Fists in Solidarity

Spiritual Discipline #4 

Executing with Excellence

Often ministry programs will spend more explicit attention to planning than to execution. The criterion of excellence is a way of getting at execution. Is this ministry program something that the church-school offers in an outstanding, superior way? Do we execute this ministry program competently, or do we execute it amazingly well? Excellence in execution is a desirable trait in ministry (Ecc. 9:10; I Cor. 10:31). The following are sources of information related to the criterion of excellence: Program evaluation data; Feedback from customers, patrons, and clients; and Direct observation; Staff performance evaluations; and Staff turnover and exit interviews.

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Championing Ministry Teams

Complete the Online
True Cost


By completing the Online Financial Viability Calculator, a congregation will be able to evaluate each ministry team's utilization of  the "True Cost" calculation. Formally or informally, a congregation allocates human capital (staff and volunteer hours) and financial resources (approved budget) to each ministry. The results are used to plot the data for the "X" axis, Financial Viability (quantitative analysis).

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Championing Ministry Teams

Evaluate and Discuss Gospel Imperatives

Based on the quadrant a ministry is plotted in, a Gospel Imperative begins to emerge. That is, which ministries to keep and contain costs ("The Heart"), which ministries to invest in and grow ("The Star"), which ministries to water and harvest ("The Money Tree"), and which ministries to renew, revitalize, redevelop, or help in redemptive death ("The Intervention"). New stewardship conversations begin to emerge about mission alignment, ministry teaming, execution, and overall financial sustainability.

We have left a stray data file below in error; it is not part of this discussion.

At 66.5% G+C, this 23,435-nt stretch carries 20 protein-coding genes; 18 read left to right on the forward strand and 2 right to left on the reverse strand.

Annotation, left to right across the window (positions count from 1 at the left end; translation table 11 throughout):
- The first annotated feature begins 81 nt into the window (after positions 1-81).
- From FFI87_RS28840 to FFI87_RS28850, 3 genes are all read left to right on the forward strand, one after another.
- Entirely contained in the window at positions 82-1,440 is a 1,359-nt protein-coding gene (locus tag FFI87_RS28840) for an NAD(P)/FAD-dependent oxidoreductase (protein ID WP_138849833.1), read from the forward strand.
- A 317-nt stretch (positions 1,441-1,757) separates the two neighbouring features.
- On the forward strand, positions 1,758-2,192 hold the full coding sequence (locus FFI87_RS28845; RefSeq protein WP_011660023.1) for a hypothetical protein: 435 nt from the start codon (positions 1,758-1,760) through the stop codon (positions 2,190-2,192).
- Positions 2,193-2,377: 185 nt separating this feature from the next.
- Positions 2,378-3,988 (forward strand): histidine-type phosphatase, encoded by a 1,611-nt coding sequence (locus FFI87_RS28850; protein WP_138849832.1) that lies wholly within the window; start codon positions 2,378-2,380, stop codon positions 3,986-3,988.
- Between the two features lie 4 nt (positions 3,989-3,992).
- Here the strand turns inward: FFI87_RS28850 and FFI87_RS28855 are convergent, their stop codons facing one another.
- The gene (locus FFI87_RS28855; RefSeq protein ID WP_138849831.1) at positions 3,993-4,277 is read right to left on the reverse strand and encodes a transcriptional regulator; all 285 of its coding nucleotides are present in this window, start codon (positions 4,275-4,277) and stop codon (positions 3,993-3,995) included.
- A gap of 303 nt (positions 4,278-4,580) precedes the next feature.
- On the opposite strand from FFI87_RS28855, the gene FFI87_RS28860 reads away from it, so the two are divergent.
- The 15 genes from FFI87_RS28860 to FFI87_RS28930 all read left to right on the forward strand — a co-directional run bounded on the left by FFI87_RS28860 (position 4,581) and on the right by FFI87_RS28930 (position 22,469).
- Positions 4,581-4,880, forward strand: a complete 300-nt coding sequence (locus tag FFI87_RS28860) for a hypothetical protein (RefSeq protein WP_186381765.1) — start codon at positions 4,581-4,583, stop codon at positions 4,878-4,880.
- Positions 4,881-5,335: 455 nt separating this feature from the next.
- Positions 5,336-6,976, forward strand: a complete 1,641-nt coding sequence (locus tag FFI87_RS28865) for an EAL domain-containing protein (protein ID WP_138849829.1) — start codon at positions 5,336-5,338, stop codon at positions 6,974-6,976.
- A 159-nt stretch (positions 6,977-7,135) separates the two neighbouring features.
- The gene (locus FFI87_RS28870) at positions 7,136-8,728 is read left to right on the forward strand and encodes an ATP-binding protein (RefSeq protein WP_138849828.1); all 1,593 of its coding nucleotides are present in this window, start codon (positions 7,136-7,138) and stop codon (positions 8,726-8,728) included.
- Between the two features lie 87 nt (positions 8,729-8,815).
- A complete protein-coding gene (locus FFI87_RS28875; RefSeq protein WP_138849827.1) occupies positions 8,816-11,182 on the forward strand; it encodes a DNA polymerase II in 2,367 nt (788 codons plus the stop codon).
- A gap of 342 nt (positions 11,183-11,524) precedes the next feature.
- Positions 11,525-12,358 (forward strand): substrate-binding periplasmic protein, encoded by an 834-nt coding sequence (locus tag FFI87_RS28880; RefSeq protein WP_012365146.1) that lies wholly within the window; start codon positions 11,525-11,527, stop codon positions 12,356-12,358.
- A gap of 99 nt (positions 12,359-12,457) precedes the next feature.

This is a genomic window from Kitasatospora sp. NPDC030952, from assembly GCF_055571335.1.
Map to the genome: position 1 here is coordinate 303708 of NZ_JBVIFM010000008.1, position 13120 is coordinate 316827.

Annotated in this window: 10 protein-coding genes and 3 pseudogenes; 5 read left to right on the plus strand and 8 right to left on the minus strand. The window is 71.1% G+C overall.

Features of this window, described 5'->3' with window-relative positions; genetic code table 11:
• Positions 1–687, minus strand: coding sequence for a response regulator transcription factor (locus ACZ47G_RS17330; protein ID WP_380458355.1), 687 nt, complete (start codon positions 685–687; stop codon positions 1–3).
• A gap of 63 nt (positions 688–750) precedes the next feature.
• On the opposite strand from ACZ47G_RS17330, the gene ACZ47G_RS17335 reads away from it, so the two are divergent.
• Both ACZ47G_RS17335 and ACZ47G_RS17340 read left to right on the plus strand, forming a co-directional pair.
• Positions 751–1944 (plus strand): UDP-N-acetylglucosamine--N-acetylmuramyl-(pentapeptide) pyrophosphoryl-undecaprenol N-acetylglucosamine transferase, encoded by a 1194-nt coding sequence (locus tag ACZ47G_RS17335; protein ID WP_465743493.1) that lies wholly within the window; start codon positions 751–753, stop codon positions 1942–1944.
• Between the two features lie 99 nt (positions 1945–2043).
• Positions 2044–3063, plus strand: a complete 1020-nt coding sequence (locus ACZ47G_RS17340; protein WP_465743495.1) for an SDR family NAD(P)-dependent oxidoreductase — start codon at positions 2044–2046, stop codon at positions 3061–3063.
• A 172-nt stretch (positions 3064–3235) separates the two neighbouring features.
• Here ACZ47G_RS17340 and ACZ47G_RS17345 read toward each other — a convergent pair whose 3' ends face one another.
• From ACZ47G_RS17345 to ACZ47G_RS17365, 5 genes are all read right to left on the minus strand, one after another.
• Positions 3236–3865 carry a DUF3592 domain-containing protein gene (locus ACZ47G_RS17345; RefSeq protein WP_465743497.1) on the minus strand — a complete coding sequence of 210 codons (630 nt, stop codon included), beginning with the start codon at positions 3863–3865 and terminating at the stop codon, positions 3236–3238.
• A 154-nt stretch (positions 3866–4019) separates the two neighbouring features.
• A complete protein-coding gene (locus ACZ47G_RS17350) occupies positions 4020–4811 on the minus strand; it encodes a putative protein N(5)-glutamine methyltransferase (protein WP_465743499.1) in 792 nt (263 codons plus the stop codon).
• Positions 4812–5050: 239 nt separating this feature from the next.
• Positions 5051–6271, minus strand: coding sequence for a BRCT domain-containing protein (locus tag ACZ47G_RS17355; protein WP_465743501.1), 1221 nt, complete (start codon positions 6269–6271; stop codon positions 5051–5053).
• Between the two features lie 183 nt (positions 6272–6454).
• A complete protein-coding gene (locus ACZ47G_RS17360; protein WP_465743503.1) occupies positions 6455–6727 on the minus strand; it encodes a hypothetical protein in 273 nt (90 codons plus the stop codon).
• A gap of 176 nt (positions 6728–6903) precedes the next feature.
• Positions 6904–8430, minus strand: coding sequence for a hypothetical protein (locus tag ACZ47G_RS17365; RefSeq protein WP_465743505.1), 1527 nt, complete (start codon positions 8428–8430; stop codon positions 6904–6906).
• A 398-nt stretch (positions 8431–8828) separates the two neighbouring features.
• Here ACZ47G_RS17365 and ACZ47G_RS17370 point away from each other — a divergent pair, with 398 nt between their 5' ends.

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Championing Ministry Teams

Consult the Decision Table for Action Teams to Prayerfully Consider Gospel Imperatives

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Strategic Analysis: Evaluate, Prioritize & Select Ideas

Now, a picture of your congregation's current ministry state is made explicit, and a robust conversation can begin. Depending on where an activity is placed on the map, strategic imperatives emerge and are placed on the Gospel Imperatives Decision Table. The Gospel Imperatives Decision Table will prompt your congregation's leaders or action team members to reflect on each ministry in relation to the whole. In this step, decisions will be made about how each ministry should proceed in view of Gospel impact and financial viability. That is, what congregational stewardship (or shared stewardship) should look like for your congregation. The team must begin the process of eliminating ideas that aren't practical, wouldn't improve the ministry. The mapping and analysis process will also enable teams to evaluate possibilities for internal and external partnerships, merger and legacy planning.